Phone calls losing ground to chat apps
Number of minutes Brits spend talking on mobiles drops by 2.5 billion
The amount of time British people spend talking on their mobile phones has dropped for the first time since data collection began six years ago.
According to a report by Ofcom, which has been tracking Britain’s love affair with smartphones since 2012, “total outgoing mobile call volumes dropped by 2.5 billion minutes last year to 148.6 billion minutes”, The Daily Telegraph reports.
However, overall use of smartphones continues to climb. According to self-reported estimates by participants in the study, we check our phones an average of once every 12 minutes.
More than three-quarters of UK adults now own a smartphone, and 72% use it to access the internet, up from 66% last year.
In fact, the report highlights that the average Brit now spends the equivalent of a day online every week - more than double the time spent online in 2011 - and nearly two-thirds of our internet use now takes place on smartphones.
The discrepancy suggests that the shrinking time spent on voice calls represents a “fundamental change” in how phones are used rather than a diminishing interest in smartphones, says the report.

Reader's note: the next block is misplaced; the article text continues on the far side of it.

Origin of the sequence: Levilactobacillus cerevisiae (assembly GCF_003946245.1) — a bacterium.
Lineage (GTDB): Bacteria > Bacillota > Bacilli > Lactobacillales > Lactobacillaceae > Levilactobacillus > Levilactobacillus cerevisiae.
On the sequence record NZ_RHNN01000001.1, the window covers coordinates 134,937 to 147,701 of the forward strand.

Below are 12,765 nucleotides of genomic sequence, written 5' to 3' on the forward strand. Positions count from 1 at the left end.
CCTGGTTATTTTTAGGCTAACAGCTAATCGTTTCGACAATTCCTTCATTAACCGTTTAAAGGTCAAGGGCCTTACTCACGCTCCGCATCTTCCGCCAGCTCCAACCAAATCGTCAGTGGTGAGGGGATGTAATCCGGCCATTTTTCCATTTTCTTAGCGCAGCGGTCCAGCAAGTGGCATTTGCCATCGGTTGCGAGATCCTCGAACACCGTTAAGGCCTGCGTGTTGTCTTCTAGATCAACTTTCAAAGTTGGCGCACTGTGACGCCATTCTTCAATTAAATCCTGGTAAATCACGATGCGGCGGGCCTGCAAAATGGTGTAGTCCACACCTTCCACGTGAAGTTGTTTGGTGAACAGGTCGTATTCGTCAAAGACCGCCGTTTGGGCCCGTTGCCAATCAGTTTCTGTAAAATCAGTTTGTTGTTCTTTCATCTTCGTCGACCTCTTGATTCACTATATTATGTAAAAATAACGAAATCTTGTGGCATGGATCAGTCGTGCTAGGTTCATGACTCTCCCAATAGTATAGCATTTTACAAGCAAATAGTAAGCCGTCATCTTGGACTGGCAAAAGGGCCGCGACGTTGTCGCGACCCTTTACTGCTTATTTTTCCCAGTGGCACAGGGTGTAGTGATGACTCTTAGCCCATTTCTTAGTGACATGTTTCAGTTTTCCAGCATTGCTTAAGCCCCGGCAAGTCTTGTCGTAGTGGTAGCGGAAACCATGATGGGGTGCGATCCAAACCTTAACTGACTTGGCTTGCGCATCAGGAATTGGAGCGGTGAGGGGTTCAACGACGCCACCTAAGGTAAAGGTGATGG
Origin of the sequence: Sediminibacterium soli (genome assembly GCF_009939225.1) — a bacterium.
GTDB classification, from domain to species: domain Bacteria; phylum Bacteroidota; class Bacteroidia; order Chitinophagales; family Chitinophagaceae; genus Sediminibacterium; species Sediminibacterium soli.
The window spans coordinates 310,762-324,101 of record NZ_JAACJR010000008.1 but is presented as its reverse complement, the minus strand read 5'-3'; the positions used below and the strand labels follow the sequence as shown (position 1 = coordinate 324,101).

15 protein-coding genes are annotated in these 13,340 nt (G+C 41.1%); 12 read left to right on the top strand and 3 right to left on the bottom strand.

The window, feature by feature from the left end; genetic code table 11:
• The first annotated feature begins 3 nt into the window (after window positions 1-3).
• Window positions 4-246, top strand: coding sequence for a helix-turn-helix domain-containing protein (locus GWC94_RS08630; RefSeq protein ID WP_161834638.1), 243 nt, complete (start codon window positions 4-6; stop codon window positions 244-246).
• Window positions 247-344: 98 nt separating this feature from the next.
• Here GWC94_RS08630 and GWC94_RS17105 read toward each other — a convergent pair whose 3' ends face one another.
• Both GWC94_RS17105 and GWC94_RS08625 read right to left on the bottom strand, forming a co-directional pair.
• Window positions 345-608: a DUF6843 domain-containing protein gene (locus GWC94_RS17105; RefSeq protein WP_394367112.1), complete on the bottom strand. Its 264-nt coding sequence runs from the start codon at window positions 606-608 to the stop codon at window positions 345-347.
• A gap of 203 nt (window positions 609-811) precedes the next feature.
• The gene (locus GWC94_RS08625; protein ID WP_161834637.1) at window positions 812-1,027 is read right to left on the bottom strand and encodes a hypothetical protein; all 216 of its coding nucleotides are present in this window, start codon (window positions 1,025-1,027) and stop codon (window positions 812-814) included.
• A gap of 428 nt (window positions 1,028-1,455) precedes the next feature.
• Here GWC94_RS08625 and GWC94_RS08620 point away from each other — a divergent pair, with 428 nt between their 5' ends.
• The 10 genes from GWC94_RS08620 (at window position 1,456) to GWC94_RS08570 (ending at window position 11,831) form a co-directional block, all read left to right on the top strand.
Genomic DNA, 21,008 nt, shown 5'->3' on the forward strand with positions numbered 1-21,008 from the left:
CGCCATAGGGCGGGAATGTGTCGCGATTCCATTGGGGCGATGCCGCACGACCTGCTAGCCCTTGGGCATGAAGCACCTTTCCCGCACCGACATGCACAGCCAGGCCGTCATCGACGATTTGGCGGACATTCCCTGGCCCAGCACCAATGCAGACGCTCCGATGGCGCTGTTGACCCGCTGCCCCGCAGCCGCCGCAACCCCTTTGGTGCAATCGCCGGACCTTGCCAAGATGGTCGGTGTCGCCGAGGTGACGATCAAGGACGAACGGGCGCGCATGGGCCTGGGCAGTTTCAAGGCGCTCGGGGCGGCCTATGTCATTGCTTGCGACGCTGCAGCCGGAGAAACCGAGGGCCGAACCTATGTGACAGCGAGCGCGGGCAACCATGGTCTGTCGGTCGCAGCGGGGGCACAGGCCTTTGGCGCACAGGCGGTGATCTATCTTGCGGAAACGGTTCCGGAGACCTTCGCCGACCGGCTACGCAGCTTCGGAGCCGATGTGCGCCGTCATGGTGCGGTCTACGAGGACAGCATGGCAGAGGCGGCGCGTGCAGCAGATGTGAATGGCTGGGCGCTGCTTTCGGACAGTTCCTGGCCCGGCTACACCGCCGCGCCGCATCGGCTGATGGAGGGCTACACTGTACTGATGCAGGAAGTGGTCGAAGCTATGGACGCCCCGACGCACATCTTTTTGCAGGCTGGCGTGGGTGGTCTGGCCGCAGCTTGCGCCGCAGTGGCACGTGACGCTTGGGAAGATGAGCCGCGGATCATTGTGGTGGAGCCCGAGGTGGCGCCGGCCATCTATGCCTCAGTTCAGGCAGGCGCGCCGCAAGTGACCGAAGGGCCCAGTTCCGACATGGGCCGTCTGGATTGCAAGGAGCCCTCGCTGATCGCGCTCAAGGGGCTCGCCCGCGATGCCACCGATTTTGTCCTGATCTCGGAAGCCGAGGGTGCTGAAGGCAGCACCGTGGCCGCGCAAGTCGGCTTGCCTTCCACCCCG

Respondents themselves appeared wary that connectivity could be killing conversation. More than half agreed that “connected devices interrupt face-to-face conversations with family and friends”, the BBC reports.
“When I talk to young people as part of my research very few of them ever use their phones to call,” Dr Joanne Orlando, researcher of digital lifestyles at Western Sydney University told the Telegraph.
However, she cautioned against premature panic that young people could be losing the art of conversation as they rely increasingly on text and image-based messaging services like WhatsApp.
“Conversation is just shifting to take into account the various ways technology can be used to enhance it,” she said. For instance, Snapchat and Instagram posts are “frequently used as talking points when we see each other face to face”.